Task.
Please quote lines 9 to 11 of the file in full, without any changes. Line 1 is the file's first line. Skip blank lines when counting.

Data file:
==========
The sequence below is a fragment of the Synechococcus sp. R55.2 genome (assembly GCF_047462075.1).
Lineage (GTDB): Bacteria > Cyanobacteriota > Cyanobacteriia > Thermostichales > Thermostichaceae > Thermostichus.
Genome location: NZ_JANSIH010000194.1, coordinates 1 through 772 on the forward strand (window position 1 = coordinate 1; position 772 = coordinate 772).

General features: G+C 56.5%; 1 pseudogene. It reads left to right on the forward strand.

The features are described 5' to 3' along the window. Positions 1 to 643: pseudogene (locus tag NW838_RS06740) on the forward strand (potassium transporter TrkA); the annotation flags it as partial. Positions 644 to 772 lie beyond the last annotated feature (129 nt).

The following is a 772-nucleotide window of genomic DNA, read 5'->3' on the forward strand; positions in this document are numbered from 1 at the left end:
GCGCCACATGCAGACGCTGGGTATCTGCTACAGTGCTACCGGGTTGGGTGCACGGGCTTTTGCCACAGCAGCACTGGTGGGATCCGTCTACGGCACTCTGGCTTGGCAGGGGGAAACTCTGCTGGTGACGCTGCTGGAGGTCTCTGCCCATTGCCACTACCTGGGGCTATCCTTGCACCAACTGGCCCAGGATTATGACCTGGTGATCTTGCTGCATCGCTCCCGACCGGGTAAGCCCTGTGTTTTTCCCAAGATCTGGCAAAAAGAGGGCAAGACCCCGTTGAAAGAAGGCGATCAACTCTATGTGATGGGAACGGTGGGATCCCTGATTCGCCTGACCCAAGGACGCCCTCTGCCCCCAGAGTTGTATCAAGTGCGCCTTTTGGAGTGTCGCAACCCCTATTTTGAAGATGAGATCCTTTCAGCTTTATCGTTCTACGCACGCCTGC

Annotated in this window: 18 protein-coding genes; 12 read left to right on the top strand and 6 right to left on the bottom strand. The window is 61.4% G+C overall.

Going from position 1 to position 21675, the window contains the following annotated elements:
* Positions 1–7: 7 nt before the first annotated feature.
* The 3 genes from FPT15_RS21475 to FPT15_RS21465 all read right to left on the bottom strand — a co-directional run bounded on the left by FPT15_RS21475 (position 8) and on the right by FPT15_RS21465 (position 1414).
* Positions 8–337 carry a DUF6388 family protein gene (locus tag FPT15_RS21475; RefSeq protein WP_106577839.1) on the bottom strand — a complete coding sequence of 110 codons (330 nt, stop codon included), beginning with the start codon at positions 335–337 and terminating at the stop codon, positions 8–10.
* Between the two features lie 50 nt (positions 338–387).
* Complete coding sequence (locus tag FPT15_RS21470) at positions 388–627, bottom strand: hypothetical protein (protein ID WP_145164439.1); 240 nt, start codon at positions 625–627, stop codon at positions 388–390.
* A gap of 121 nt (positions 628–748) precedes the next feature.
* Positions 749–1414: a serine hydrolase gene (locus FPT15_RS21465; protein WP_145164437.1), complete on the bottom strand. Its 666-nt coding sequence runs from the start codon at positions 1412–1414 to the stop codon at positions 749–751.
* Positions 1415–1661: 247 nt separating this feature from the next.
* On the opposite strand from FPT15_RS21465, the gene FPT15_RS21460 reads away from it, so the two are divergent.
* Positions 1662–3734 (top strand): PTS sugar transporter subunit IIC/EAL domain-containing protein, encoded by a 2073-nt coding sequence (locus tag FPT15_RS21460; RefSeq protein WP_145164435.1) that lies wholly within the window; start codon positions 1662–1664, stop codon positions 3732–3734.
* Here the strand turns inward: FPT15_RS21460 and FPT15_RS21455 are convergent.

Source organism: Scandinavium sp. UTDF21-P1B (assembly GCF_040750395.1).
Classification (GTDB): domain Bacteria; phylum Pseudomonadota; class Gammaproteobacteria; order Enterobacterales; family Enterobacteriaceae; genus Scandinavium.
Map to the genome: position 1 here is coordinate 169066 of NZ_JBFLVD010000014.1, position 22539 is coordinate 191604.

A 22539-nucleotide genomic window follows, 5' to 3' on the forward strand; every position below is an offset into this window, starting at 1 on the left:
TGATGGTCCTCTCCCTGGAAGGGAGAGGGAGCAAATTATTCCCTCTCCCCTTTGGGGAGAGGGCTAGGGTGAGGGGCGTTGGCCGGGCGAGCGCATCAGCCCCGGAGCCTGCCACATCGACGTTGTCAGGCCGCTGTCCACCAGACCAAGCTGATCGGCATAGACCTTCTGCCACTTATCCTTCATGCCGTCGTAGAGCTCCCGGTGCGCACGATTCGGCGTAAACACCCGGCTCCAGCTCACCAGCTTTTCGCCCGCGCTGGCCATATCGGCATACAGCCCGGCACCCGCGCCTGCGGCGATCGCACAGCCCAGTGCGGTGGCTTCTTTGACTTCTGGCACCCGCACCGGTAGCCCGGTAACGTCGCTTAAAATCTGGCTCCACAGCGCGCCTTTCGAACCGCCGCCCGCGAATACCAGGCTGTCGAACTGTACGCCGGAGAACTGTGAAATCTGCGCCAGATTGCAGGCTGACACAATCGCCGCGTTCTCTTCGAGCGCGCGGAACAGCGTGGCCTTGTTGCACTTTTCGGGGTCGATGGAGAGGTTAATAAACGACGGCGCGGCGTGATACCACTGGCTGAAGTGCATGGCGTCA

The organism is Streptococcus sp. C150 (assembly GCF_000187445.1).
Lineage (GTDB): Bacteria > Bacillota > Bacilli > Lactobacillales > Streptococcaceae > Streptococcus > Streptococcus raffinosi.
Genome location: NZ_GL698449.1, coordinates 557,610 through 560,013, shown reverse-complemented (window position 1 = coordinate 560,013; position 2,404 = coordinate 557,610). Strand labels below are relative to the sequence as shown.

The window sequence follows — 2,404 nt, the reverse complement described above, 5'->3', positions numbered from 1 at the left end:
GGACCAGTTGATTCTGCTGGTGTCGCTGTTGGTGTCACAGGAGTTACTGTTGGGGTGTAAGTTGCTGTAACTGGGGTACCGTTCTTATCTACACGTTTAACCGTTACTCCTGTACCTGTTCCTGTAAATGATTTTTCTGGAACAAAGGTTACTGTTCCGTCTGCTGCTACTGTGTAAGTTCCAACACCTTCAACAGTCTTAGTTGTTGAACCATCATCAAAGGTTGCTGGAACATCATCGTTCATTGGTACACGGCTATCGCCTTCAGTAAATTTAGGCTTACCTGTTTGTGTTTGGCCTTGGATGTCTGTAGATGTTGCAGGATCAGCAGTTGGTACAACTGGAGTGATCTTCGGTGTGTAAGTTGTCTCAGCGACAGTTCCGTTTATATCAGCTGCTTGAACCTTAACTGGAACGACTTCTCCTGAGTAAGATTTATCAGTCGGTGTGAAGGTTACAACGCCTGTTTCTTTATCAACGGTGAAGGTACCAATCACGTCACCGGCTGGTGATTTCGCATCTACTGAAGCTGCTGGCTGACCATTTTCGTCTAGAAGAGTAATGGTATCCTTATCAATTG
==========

Going from position 1 to position 21675, the window contains the following annotated elements:
* Positions 1–7: 7 nt before the first annotated feature.
* The 3 genes from FPT15_RS21475 to FPT15_RS21465 all read right to left on the bottom strand — a co-directional run bounded on the left by FPT15_RS21475 (position 8) and on the right by FPT15_RS21465 (position 1414).